There are also examples of the ‘reluctant mentor’ who is too occupied with his own self-interest and work commitments. Said Sharda, ““I had on more than one occasion spoken to my boss about my desire to learn more in the workplace, but he seemed extremely busy with global visits and with establishing the robustness of some new departments. He just didn’t have time for my professional development.”

Negative Mentoring Relationships Can Last For Years

Some proteges continue in a negative mentoring relationship for years, often because ending the relationship may mean leaving the firm too.

Said Gautam, “Many times I had thought of quitting but that would mean having to quit my job too. This is what held me back because I love my work.” A senior manager, Aditi, continued in a negative mentoring relationship for six years, simply because she loved her work, although she knew her mentor was manipulative and was trying to sabotage her career.

Taniya was in a negative mentoring relationship in the newspaper industry for over a year, but she too did not end the relationship immediately because she felt she was still learning the ropes from peers and from the eco-system. She says, “Also, it would not look good on my resume if I quit the organization within less the year, and so I continued in this relationship, although I was getting nothing out of this in terms of guidance or my professional development.”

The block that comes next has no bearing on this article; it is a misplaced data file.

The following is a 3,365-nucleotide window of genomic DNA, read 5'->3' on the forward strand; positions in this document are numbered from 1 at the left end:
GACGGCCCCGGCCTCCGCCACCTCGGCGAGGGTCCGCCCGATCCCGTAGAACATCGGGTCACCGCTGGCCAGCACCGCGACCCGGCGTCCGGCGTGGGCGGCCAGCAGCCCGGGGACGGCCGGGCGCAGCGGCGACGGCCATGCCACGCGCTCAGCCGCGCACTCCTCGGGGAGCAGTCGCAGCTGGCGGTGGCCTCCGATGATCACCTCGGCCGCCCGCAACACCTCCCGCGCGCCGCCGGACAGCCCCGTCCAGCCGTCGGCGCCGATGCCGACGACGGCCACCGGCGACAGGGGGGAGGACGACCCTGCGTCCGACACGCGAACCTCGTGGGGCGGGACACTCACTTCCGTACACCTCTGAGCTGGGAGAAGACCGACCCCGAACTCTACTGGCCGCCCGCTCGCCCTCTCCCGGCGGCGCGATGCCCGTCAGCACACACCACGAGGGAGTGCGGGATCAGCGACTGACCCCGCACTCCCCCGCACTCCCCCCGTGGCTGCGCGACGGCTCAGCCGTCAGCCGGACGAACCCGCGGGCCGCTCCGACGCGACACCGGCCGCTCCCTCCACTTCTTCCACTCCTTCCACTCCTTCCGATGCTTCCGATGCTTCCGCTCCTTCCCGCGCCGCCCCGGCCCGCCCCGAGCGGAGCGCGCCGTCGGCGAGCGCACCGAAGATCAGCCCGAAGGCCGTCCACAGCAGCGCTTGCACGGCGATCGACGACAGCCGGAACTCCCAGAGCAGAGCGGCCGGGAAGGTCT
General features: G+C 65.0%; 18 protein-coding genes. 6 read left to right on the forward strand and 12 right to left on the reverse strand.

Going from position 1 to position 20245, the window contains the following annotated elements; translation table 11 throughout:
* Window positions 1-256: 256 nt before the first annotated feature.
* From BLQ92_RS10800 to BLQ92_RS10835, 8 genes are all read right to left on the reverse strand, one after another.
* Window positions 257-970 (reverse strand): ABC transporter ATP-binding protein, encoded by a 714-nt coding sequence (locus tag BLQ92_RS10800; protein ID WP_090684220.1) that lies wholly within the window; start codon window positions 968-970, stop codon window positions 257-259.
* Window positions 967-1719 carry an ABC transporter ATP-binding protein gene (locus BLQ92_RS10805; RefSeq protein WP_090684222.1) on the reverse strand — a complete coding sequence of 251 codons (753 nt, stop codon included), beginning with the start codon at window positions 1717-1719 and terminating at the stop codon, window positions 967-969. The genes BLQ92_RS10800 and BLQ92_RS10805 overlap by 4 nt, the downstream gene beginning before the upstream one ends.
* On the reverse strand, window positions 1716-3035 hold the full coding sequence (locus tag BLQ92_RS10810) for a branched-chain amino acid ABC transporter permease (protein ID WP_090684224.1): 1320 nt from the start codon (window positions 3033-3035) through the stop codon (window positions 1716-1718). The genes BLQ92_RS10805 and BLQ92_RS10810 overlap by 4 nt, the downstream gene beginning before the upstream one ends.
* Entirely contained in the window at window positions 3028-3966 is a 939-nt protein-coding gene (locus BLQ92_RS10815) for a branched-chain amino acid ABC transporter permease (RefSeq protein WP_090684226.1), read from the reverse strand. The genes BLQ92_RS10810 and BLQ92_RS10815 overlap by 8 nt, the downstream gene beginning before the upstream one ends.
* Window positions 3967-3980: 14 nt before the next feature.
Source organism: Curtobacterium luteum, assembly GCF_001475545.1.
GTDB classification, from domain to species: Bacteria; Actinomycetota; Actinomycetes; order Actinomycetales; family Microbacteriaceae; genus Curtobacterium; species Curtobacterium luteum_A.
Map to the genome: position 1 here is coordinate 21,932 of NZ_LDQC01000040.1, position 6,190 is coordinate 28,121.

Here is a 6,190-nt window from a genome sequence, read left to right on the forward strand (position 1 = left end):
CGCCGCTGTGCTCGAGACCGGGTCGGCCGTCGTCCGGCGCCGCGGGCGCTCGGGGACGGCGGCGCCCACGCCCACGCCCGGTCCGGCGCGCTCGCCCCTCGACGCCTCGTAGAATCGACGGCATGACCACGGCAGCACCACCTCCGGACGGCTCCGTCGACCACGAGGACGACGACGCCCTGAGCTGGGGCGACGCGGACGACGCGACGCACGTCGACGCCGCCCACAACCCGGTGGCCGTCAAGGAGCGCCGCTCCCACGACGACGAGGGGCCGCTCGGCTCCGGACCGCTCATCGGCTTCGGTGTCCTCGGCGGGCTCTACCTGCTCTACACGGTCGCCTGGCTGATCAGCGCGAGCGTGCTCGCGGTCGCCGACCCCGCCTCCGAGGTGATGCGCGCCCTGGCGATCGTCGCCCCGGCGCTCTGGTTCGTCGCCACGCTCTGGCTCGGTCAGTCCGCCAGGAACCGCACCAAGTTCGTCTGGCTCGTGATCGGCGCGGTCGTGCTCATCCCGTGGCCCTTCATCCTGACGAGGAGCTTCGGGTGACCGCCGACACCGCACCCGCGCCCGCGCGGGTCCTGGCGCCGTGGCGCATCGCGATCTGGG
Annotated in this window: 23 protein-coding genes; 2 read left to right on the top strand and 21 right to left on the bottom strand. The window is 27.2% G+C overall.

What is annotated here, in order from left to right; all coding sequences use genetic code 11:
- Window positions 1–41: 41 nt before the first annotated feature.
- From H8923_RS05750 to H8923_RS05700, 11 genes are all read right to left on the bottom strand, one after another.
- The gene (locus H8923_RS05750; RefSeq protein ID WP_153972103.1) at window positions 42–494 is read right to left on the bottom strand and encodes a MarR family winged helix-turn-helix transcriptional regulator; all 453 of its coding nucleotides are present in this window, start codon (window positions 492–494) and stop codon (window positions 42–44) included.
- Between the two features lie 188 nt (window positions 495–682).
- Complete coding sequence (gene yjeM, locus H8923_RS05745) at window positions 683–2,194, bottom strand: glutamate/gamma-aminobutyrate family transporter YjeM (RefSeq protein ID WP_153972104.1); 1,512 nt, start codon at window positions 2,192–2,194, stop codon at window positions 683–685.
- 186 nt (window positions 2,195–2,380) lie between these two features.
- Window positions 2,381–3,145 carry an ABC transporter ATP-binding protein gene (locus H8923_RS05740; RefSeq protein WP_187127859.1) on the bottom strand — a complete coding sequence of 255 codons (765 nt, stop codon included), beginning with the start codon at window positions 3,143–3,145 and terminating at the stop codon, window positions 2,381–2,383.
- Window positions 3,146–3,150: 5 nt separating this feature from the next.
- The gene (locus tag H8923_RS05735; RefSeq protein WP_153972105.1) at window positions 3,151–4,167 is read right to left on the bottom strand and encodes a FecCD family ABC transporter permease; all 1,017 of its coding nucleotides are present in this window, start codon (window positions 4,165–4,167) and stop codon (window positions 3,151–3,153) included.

Some  protégés don’t quit since they experience both positive and negative experiences with the same mentor, for example in one case a mentor was providing visibility in the firm to his protégé, and yet was simultaneously take credit for the protégé’s ideas.

What Can HR Personnel Do To Ensure Effective Mentoring?